Charles River Gets B+ For Water Quality, Down Slightly From Last Year

(Massachusetts Office of Travel & Tourism via Flickr)
(Massachusetts Office of Travel & Tourism via Flickr)

While this year's report card on the water quality of the Charles River is good, the Environmental Protection Agency says it shows a continued need for improvement.

Back in 1995, when the EPA launched its water quality improvement effort for the Charles River, the report card on the health of the river was a D. Today it's a B+, down slightly from last year.

"It was an A- last year, but that variation is probably due to rain," explained the EPA's New England regional administrator, Curt Spalding. "On the other hand, we have to be worried because with climate change we're going to have more rain and this rating really goes with rainfall. So we are concerned about the future."

Spalding says the river is generally safe for boating, a little less so for swimming. Based on bacterial contamination found in samples collected at several monitoring sites along the river over the past year, the Charles met water quality standards for boating 91 percent of the time and for swimming 65 percent of the time.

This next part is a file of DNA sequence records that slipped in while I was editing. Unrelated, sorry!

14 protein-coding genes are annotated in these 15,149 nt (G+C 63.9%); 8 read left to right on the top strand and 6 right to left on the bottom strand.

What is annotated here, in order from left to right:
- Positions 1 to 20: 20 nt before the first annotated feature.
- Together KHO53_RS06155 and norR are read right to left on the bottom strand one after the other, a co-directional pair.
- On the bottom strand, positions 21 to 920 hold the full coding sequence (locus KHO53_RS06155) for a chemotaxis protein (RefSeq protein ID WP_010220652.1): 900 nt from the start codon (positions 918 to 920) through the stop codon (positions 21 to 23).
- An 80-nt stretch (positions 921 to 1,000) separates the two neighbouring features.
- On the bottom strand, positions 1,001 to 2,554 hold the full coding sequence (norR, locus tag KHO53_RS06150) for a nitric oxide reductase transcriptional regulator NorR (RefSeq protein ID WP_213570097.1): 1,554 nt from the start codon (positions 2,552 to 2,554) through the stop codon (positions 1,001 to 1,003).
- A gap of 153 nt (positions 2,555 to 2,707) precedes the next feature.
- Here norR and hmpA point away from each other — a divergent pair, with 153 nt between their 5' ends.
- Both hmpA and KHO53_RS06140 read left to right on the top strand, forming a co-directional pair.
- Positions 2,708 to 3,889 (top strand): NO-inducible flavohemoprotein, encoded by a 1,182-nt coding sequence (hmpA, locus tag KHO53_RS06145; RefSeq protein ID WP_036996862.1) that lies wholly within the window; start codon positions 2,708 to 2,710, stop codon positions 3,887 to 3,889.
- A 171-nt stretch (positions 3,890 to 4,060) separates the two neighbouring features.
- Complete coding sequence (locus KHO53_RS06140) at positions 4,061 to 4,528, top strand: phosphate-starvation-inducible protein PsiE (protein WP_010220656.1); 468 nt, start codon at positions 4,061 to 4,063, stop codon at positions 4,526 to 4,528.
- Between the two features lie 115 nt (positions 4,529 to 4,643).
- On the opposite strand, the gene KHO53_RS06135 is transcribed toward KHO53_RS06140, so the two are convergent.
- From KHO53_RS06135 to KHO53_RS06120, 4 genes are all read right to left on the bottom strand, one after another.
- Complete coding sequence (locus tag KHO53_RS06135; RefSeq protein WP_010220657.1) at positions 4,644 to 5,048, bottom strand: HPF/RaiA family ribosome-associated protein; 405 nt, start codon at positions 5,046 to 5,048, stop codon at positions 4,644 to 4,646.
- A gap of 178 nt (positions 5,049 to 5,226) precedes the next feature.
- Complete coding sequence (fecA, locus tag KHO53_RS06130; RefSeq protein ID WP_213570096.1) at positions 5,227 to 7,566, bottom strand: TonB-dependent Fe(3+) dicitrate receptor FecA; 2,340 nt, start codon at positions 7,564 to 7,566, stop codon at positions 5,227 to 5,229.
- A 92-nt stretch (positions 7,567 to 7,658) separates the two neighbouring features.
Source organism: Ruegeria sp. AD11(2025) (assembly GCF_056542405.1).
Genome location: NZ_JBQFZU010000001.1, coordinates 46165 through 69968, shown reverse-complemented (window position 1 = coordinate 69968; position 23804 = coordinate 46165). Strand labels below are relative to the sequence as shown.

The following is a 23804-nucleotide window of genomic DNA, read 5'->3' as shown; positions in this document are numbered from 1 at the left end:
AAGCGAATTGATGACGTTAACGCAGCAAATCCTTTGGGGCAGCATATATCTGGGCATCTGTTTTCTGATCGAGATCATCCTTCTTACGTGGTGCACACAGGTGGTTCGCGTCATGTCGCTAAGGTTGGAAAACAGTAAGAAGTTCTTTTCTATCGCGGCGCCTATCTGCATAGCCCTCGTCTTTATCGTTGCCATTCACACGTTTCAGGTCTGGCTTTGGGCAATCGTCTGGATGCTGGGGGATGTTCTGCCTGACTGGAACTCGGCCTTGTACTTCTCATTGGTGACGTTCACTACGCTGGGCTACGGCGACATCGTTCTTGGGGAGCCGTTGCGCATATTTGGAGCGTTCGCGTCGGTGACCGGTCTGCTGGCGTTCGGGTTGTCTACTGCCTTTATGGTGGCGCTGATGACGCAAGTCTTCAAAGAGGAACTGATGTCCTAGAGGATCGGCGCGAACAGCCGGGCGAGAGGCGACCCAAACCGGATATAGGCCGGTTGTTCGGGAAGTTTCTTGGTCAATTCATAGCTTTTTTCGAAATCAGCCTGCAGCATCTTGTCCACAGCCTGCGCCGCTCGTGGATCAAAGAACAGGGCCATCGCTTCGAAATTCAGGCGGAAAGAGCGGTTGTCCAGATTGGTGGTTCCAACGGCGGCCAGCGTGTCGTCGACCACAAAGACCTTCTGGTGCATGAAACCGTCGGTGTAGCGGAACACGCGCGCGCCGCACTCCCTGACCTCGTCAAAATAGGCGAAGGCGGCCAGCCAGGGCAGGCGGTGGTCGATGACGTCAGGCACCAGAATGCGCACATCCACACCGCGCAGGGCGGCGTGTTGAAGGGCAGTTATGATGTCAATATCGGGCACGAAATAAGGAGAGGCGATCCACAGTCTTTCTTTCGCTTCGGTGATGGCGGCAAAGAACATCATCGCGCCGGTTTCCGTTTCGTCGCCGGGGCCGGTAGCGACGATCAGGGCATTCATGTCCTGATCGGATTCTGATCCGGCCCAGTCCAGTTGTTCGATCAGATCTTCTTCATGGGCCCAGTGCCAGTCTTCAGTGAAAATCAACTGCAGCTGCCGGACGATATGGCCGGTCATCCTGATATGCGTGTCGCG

Spalding believes much of the recent development in the city is thanks in part to the improved water quality of the harbor and the Charles River.

"For Boston, cleaning up the waterways has been the key to the prosperity we enjoy today," Spalding said. "There's a whole lot of construction going on at the Seaport, that wouldn't be happening if Boston was an open sewer like it used to be."

The EPA on Friday also announced it had launched a water quality monitoring buoy near the Museum of Science that will transmit real-time data to a website for public monitoring.

"Every 15 minutes the buoy will show how much oxygen is in the water, how much chlorophyll is in the water, a number of parameters that we use to measure water quality," Spalding said.

An exhibit about the Charles River set to open in February at the Museum of Science will include that live water quality data.


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Delores Handy Reporter
Delores Handy was formerly a host and reporter at WBUR.



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